I've been avoiding writing about Wheat, a series of pictures like none other for me, as I began it in 1993 and am still shooting wheat twenty years later. I think because it is such a big project it is hard to know how to start.  So, what I'm going to do is take a deep breath and just dive in and start at the beginning. This will be another multi-post series. Of course, readers may "opt out" at any point. I hope to be able to earn your interest throughout as I write about the history of the series and the many forms it has taken over the past twenty years. Some of you may remember that I've written before about the principle of returning again and again to the same material with a different mindset and Wheat is at the top of the list of this way of working for me.

Here we go.

For those of you who don't know how the project began let me start with that. 

On a shooting road trip across the US in 1993 I was returning home to Boston from several rainy days in Seattle in complete frustration. I was working with an 8 x 10 view camera in those days and there is no way to do anything outdoors with that camera in the rain. I crossed the Cascade Range (which almost always brings  better weather), headed back across Washington, spent a night in Coullee (which is a wonderfully odd place and the topic of a future post) and continued east towards Spokane. About an hour west of Spokane on State Highway 2 the highway goes through some wheat fields that are very beautiful. Thanks to Google Earth I can show you what these look like:

Sometimes Google Earth's color rendition leaves a little to be desired but you can get the idea. I only had six sheets of film left and was definitely in the mindset of getting home quickly but I stopped, shot the six sheets and made a note in my journal to come back to shoot more as it was really a very special place.

Here's one of the six sheets I shot in 1993:

with my car in the lower left of the frame (a sure indicator that I wasn't taking the pictures very seriously but was taking notice of the area to come back to in the future).

and one other:

For the next several summers I was teaching in Italy so didn't get back out to photograph in Washington but by 1997 I decided to take a break from Europe and booked a flight to Spokane to try shooting wheat for real. I stayed at a bed & breakfast  in the city and for a few days headed back west on Rt.  2 to shoot. My routine in those days would be to shoot early, go back to where I was staying mid day, reload my film holders, rest and hang out until 3 or so, then go back out to shoot until the sun went down. In a conversation one day with the owner of the B & B I told him what I was doing and where. He asked if I'd ever been to the Palouse.  I said "no, what's that?" It seems amazing to me that I didn't know what this was and I do research places better now than I did then. He said it was directly south a couple of hours and was this major wheat growing country near Colfax and Pullman.  So I went, and, for me at least, the rest is history. I have photographed there almost every year since.

The area is simply amazing. Rolling wheat, safflower and lentil fields that are diverse, almost endless, accessible via dirt farm roads and always changing with different seasons and planting cycles. Again, Google Earth:

You can see that this is a much hillier and varied landscape than the area west of Spokane.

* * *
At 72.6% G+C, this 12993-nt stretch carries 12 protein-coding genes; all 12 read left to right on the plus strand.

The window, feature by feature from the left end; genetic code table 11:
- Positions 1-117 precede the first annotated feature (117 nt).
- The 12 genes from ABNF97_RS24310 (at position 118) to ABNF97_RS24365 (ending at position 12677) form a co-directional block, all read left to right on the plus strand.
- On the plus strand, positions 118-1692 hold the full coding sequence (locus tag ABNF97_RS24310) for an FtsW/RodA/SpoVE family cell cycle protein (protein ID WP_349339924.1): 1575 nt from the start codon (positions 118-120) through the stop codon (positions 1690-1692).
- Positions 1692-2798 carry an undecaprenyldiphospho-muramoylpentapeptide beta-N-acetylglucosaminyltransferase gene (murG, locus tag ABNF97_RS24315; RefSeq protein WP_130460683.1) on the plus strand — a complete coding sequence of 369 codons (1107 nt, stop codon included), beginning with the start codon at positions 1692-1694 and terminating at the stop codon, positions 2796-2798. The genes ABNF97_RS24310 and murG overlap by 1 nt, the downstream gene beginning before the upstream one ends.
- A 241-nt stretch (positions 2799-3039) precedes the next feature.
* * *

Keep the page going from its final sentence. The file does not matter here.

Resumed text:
This is one of mine, from 2012, at about 1200 feet up.

Here are a couple of the 8 x 10's that I took the very first year I photographed in the Palouse in 1997:

What is there about this large corner of the state that fascinates me so? I started out being consumed with the relative scalelessness (probably not a word but you get my drift) of the area in that something small, like a pebble in the foreground, could have the same visual weight as something big like a grain silo way off on the horizon. Being from New England, we very seldom have that level of openness. That was also why I was working in 8 x 10. The camera could convey the needed degree of detail better than any other. I also was intrigued with what happened when the scene was laid out using the Scheimpflug principle (explained well here by Wikepedia) so that the scene held sharpness from the closest foreground right out to the horizon without using depth of field. The ensuing photograph would have both sharpness and blur from the slow shutter speed I chose as the breeze blew the wheat. You can clearly see that in the image above (remember if you click on it it will get larger). Those first years photographing wheat I was still working only in black and white.

So, I am close to ending this first Wheat blog but need to fill out this section with what happened to the work I did the first year. 1997 was very early digital days but a local lab in Boston, Boris Color Labs, had just bought a first generation German machine called a Lambda made by Durst that could make large chemistry-based prints from scanned negatives.  I proposed to the lab that they make prints of 13 of the negatives I'd shot the summer before as the photographs were going to be in an exhibition at the Photographic Resource Center in Boston that spring. This way I'd get some very good prints and the lab could promote their new process. They accepted the proposal, a student of mine who worked at Boris made the scans, they then made the prints and framed them ready for exhibition. A few weeks later these 13 4 by 5 ft. images were hanging in the PRC's large hallway, completely dominating a members show.  I was very pleased with the outcome and very appreciative of the lab for their work on my behalf.

This early wheat work was represented in my black and white monograph, American Series published in 2006.

Next up in the Wheat series I will discuss starting to work in color for the first time in my career. 

Stay tuned.

Topics: Wheat

Permalink | Posted January 26, 2013